How to learn to draw behavior gap style diagrams ?

Questions on how we spend our money and our time - consumer goods and services, home and vehicle, leisure and recreational activities
Post Reply
Topic Author
sharukh
Posts: 306
Joined: Mon Jun 20, 2016 10:19 am

How to learn to draw behavior gap style diagrams ?

Post by sharukh »

Hi,

I have seen few people do a very good job of expressing message diagrammatically.
Here are few examples:

https://store.behaviorgap.com/collections/all-sketches

http://liminalthinking.com/book-snippets/

Any courses that will teach this ?
Any books ?

Thank you
Last edited by sharukh on Fri Sep 04, 2020 1:10 pm, edited 1 time in total.
sailaway
Posts: 2822
Joined: Fri May 12, 2017 1:11 pm

Re: How to learn to draw behavior gap style diagrams ?

Post by sailaway »

Do you want to learn how to use visual aids well (a teaching issue) OR do you want to learn how to make these hand drawn style graphics on a computer (a technical issue)?

Part of the issue is that while there are plenty of resources about what kind of visual aids to use, there is something of an art to learning to simplify concepts into two or three basic components that can be drawn cleanly. If you take a look at this blog, they lay out different kinds of graphics you might want to use for teaching, but every example they give is overwhelmingly crowded with detail - they have a four way Venn Diagram, which results in 10 overlaps! It could be useful for certain situations, but it will take an hour, rather than two short paragraphs, to go through what is being demonstrated.

You will probably be best off with a teach yourself approach that gathers a few good examples of what you want to aim for, categorize the different types of charts and diagrams they use, how the information relayed varies, including the average/maximum number of components per visual, and start practicing on your own. There are quite a few financial youtube channels that use this style well.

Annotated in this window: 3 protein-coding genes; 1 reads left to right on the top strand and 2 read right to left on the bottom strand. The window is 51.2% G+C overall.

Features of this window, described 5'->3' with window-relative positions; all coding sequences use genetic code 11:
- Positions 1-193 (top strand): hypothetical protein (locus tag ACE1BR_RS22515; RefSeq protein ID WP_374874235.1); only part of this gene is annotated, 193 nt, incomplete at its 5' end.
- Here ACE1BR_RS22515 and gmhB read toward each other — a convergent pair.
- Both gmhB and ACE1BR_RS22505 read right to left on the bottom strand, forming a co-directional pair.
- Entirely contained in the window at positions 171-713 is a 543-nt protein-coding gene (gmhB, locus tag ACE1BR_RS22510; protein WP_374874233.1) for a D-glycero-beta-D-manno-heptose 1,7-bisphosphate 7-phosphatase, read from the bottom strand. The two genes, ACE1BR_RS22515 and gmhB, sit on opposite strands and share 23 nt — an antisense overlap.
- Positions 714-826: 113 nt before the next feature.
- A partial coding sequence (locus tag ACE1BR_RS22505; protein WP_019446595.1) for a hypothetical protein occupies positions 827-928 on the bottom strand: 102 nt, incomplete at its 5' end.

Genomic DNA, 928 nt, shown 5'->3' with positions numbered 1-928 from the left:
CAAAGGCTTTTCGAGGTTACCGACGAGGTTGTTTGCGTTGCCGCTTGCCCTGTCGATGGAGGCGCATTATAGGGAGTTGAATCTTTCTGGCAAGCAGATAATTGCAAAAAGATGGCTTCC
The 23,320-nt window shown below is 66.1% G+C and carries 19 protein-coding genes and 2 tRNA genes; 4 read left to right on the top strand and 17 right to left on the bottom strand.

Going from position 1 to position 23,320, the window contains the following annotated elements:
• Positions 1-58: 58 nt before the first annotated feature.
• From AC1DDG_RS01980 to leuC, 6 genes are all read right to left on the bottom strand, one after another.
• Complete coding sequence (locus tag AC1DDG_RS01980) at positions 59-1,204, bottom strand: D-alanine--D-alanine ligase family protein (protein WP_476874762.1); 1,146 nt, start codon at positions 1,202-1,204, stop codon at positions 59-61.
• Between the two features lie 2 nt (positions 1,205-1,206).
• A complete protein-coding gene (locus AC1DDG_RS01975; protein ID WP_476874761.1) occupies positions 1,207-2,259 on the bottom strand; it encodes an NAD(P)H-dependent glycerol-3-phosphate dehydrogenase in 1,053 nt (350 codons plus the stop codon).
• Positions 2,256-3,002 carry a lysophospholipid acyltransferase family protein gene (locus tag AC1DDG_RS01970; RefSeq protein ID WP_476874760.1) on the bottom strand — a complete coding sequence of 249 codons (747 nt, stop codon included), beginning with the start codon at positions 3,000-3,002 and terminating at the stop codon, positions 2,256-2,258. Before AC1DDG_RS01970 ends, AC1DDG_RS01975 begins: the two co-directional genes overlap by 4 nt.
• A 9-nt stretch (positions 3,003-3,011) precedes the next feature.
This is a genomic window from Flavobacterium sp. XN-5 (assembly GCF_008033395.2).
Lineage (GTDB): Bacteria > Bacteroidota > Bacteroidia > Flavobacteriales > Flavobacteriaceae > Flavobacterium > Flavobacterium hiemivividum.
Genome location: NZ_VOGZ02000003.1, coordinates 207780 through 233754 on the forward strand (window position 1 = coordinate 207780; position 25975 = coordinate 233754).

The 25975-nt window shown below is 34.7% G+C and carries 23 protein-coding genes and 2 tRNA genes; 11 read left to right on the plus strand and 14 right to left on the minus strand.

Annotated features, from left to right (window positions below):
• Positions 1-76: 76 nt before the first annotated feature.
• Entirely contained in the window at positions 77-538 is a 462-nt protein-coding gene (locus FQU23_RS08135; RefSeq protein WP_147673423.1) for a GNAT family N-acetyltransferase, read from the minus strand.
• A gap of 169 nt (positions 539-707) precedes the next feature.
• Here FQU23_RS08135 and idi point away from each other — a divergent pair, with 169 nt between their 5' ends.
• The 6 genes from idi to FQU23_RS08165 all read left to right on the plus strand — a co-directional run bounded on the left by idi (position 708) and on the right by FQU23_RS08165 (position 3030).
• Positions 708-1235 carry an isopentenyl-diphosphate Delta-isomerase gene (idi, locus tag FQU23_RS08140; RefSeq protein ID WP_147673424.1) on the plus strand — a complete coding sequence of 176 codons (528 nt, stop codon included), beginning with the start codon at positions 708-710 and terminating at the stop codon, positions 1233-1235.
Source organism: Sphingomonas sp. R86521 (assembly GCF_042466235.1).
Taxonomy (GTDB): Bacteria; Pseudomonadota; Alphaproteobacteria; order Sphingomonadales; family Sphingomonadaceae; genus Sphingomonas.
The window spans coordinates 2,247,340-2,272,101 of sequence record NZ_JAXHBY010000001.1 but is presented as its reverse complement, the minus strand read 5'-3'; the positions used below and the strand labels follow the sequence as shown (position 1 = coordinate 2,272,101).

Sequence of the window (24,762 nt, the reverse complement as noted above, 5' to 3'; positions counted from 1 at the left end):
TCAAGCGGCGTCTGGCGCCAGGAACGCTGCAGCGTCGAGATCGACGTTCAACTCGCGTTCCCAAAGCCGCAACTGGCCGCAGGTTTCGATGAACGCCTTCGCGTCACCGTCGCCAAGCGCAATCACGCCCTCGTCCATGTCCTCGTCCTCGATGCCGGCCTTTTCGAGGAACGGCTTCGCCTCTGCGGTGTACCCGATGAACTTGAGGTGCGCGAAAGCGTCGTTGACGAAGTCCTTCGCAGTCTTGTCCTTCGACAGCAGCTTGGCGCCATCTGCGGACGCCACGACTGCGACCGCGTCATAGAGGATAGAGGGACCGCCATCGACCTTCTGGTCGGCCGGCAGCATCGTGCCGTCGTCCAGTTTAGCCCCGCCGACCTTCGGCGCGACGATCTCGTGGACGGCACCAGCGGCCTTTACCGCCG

For example, in the pages you linked, there were two bar charts intended to show the gap between to concepts and three circular flow charts to show cycles (or to show how to break a cycle), but a fourth timeline that shows a vicious cycle, where the poor result doesn't come in until the cycle has been repeated a few times.
deserat
Posts: 59
Joined: Fri Dec 27, 2019 5:08 am

Re: How to learn to draw behavior gap style diagrams ?

Post by deserat »

Agree with @Sailaway, there are some basic design guidelines for visual representations of data or ideas, but I've found that it requires use of both sides of the brain: analytical and creative. It's also like a professional athlete; they make many things they do look so simple and yet they are not easy (or vice-versa). There are people who are very good at the simplification and proper visualization of data (just like there are people who are wizards with language). What I've found is you need to figure out what you want as the focus/foci and then use that as the perspective or lens for the creation of the visual notation. Moreover, editing away that which is non-essential becomes the most important aspect: simplify, simplify, simplify.